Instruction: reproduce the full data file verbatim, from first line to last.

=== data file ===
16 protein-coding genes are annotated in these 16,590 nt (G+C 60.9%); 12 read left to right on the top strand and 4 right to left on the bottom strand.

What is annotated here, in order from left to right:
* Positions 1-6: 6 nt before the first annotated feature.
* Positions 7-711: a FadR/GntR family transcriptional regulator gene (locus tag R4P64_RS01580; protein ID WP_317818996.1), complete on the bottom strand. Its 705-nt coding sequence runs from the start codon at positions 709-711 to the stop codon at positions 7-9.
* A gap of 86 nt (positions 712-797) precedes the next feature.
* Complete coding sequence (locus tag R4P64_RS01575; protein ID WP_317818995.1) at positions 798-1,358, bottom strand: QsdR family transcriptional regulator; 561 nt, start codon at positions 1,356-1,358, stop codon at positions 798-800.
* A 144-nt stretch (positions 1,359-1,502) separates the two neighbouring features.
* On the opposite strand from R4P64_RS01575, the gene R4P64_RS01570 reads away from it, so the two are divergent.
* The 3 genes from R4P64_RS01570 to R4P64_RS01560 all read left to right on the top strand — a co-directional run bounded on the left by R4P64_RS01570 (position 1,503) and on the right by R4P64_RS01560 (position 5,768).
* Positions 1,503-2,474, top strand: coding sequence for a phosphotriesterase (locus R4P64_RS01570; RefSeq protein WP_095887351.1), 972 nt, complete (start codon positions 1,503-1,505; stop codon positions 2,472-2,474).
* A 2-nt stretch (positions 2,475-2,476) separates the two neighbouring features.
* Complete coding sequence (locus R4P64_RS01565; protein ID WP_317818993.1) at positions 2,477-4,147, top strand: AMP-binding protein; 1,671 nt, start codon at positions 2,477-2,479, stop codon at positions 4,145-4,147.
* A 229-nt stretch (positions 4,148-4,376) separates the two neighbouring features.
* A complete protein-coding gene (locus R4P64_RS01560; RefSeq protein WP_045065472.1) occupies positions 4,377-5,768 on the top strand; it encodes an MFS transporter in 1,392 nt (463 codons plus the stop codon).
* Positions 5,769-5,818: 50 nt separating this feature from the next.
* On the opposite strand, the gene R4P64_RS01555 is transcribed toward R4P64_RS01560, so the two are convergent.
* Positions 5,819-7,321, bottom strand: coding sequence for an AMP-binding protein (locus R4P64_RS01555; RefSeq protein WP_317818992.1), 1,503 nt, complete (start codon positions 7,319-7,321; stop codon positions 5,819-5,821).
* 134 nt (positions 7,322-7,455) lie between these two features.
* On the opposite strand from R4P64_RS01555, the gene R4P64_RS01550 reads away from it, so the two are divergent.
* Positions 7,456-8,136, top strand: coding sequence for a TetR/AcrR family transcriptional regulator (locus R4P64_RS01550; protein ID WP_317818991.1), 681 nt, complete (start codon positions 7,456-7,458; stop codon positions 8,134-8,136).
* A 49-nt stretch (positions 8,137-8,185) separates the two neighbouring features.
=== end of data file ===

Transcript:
16 protein-coding genes are annotated in these 16,590 nt (G+C 60.9%); 12 read left to right on the top strand and 4 right to left on the bottom strand.

What is annotated here, in order from left to right:
* Positions 1-6: 6 nt before the first annotated feature.
* Positions 7-711: a FadR/GntR family transcriptional regulator gene (locus tag R4P64_RS01580; protein ID WP_317818996.1), complete on the bottom strand. Its 705-nt coding sequence runs from the start codon at positions 709-711 to the stop codon at positions 7-9.
* A gap of 86 nt (positions 712-797) precedes the next feature.
* Complete coding sequence (locus tag R4P64_RS01575; protein ID WP_317818995.1) at positions 798-1,358, bottom strand: QsdR family transcriptional regulator; 561 nt, start codon at positions 1,356-1,358, stop codon at positions 798-800.
* A 144-nt stretch (positions 1,359-1,502) separates the two neighbouring features.
* On the opposite strand from R4P64_RS01575, the gene R4P64_RS01570 reads away from it, so the two are divergent.
* The 3 genes from R4P64_RS01570 to R4P64_RS01560 all read left to right on the top strand — a co-directional run bounded on the left by R4P64_RS01570 (position 1,503) and on the right by R4P64_RS01560 (position 5,768).
* Positions 1,503-2,474, top strand: coding sequence for a phosphotriesterase (locus R4P64_RS01570; RefSeq protein WP_095887351.1), 972 nt, complete (start codon positions 1,503-1,505; stop codon positions 2,472-2,474).
* A 2-nt stretch (positions 2,475-2,476) separates the two neighbouring features.
* Complete coding sequence (locus R4P64_RS01565; protein ID WP_317818993.1) at positions 2,477-4,147, top strand: AMP-binding protein; 1,671 nt, start codon at positions 2,477-2,479, stop codon at positions 4,145-4,147.
* A 229-nt stretch (positions 4,148-4,376) separates the two neighbouring features.
* A complete protein-coding gene (locus R4P64_RS01560; RefSeq protein WP_045065472.1) occupies positions 4,377-5,768 on the top strand; it encodes an MFS transporter in 1,392 nt (463 codons plus the stop codon).
* Positions 5,769-5,818: 50 nt separating this feature from the next.
* On the opposite strand, the gene R4P64_RS01555 is transcribed toward R4P64_RS01560, so the two are convergent.
* Positions 5,819-7,321, bottom strand: coding sequence for an AMP-binding protein (locus R4P64_RS01555; RefSeq protein WP_317818992.1), 1,503 nt, complete (start codon positions 7,319-7,321; stop codon positions 5,819-5,821).
* 134 nt (positions 7,322-7,455) lie between these two features.
* On the opposite strand from R4P64_RS01555, the gene R4P64_RS01550 reads away from it, so the two are divergent.
* Positions 7,456-8,136, top strand: coding sequence for a TetR/AcrR family transcriptional regulator (locus R4P64_RS01550; protein ID WP_317818991.1), 681 nt, complete (start codon positions 7,456-7,458; stop codon positions 8,134-8,136).
* A 49-nt stretch (positions 8,137-8,185) separates the two neighbouring features.